Brioche with stone ground flour, sourdough starter, raisins and pine nuts !!!


I absolutely have to share this recipe also in English! It's an amazing and delicious brioche made with a stone ground flour, my liquid sourdough starter and honey instead of sugar.
It's not an easy preparation but I wanted to see how my starter works with a rich dough with eggs and butter. I'm just trying to get ready for the Christmas  season, this year I would love to try to bake panettone.....a really difficult task! Last year I made the Pandoro...and I was so happy with the result!

  • 430g strong flour ( I used stone ground flour, type 2, w280)
  • 125g milk
  • 65g water
  • 100g sourdough starter 100% hydration
  • 96g honey
  • 5g salt
  • 1 whole egg
  • 1 egg yolk
  • 1 tsp vanilla essence
  • Zest of one organic lemon
  • 100g butter

  • 200g raisins
  • Limoncello
  • Pine nuts
  • 1 egg white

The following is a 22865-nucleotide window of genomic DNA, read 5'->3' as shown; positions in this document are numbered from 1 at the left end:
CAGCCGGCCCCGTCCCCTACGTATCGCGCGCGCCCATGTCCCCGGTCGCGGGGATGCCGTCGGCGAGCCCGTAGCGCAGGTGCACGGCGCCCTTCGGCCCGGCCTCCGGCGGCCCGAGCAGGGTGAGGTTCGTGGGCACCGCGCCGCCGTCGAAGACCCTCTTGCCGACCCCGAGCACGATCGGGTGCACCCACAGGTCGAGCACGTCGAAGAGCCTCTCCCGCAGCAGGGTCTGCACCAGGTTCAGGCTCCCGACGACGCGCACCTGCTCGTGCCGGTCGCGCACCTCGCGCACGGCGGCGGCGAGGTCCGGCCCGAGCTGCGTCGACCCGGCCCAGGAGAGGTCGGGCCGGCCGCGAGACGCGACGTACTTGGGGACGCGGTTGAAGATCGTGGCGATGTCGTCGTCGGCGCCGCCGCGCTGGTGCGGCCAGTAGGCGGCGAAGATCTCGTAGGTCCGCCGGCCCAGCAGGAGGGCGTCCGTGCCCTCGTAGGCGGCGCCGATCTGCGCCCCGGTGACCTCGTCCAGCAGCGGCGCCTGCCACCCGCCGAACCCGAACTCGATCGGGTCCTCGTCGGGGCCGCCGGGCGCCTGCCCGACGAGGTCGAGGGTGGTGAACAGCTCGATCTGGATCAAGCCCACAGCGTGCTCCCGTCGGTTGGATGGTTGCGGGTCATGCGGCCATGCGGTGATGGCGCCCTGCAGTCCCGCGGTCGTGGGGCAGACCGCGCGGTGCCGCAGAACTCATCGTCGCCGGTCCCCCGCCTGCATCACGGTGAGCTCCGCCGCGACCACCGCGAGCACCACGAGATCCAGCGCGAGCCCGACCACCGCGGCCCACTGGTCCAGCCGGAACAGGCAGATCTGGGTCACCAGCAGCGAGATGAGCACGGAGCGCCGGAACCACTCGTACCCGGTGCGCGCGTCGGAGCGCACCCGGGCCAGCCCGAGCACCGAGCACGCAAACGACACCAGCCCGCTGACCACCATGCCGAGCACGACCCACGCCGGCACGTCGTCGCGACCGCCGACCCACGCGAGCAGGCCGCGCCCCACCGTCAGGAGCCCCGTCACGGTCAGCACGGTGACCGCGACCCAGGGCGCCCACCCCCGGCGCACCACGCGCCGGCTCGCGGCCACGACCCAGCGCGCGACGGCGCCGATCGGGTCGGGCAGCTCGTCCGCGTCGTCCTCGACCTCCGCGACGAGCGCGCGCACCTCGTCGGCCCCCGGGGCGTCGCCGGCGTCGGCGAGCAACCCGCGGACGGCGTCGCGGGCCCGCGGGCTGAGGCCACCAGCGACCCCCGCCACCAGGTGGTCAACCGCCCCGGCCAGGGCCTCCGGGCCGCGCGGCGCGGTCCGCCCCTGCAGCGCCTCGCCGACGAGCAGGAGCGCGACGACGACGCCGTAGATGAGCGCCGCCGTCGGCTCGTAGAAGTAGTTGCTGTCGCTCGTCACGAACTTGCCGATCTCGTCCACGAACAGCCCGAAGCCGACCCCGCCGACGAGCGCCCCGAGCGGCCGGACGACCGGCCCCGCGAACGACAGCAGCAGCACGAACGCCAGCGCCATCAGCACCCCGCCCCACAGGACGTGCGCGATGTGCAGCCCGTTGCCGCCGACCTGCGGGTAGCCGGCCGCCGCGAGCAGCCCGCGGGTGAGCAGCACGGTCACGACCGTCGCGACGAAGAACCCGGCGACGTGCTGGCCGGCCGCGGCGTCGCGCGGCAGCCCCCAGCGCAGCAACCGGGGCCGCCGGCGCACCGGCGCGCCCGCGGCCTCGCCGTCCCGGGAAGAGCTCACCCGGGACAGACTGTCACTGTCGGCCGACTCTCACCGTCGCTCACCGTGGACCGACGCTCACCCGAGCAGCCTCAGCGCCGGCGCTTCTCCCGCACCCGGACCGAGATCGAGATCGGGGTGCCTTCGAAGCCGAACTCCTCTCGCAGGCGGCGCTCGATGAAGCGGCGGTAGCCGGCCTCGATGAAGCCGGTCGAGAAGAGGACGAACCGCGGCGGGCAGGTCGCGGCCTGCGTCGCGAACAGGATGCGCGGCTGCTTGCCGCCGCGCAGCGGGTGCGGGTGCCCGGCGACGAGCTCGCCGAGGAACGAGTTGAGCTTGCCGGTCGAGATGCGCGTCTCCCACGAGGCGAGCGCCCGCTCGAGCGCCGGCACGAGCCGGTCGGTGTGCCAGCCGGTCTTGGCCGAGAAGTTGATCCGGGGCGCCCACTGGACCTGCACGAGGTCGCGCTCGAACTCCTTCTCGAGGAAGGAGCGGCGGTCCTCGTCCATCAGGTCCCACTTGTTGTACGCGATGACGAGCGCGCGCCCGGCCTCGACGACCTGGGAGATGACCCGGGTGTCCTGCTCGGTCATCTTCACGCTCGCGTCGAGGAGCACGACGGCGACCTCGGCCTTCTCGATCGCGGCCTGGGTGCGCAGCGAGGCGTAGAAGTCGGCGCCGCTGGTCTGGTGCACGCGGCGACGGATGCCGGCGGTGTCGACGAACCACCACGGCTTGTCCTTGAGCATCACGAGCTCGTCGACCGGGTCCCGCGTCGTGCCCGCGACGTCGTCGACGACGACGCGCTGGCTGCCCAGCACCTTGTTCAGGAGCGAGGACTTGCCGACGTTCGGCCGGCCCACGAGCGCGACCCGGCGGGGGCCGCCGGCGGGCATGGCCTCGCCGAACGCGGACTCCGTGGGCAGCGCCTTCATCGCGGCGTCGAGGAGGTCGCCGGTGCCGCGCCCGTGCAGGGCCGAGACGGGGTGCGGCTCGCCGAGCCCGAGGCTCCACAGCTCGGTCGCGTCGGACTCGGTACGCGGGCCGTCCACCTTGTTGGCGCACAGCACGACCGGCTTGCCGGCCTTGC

Soak the raisins in lukewarm water with a few tablespoons of Limoncello.On the stand mixer bowl mix the sourdough starter with the milk and water using the flat beater, add just enough flour to have a soft dough. Knead on low speed. Add 1 egg yolk, 30g of honey and immediately just enough flour to give to the dough a soft consistency. When all the ingredients are well incorporated, add 1 more egg yolk, 30g of honey and more flour, knead until well incorporated. At this point add the egg white, the remaining honey, the 5g of salt, lemon zest, vanilla essence and all the remaining flour. Knead well on medium speed until you have a smooth dough and until it picks off the sides and bottom of the bowl into a single mass. Add the diced butter at room temperature into three times. Wait until is well incorporated before adding more butter. Continue kneading until you have a smooth, shiny and elastic dough. To see if the dough has been kneaded enough look for the 'window pane' effect. To do this cut a piece of dough from the dough, hold it up and try to stretch it out into a thin sheet. If you can make it thin enough to see light through it when you hold it up to the window, and the dough isn't tearing, then it is elastic enough to stop kneading. But if the dough tears when you are trying to stretch it then continue kneading for a few more minutes and try again.At this point change the flat beater into the dough hook, add the raisins and knead on low speed until well incorporated. Transfer brioche dough into a bowl, cover with cling film and allow to rise at room temperature for 3/4 hours. When fermentation has started and dough it's rising put in the fridge overnight. In the morning remove bowl from the fridge and allow dough to rise at room temperature until doubled in size. At this point you can form the brioche. The total weight of my dough was 1200g. My loaf tin from PAVONI IDEA it's not really big. To calculate how much dough you need to put inside the mould, simply fill it until the edge with water, weight the amount and water then multiply for 0.6.The total amount of brioche dough for my 21x11cm h6cm mould it's 780g, 1300g x 0.6=780g. Shape the brioche as you prefer, I simply divided the dough into 3 equal parts, 260g each, and distribute them into the loaf tin. Cover with cling film and leave to prove for 2 – 3 hours, or until the dough has risen to just above the rim of the tin. Brush the top with the remaining egg white, sprinkle with pine nuts and bake in a hot oven at 200ºC for 15 minutes, cover the brioche with kitchen foil and bake at 180ºC for 35 minutes or until a skewer inserted into the centre comes out clean. 

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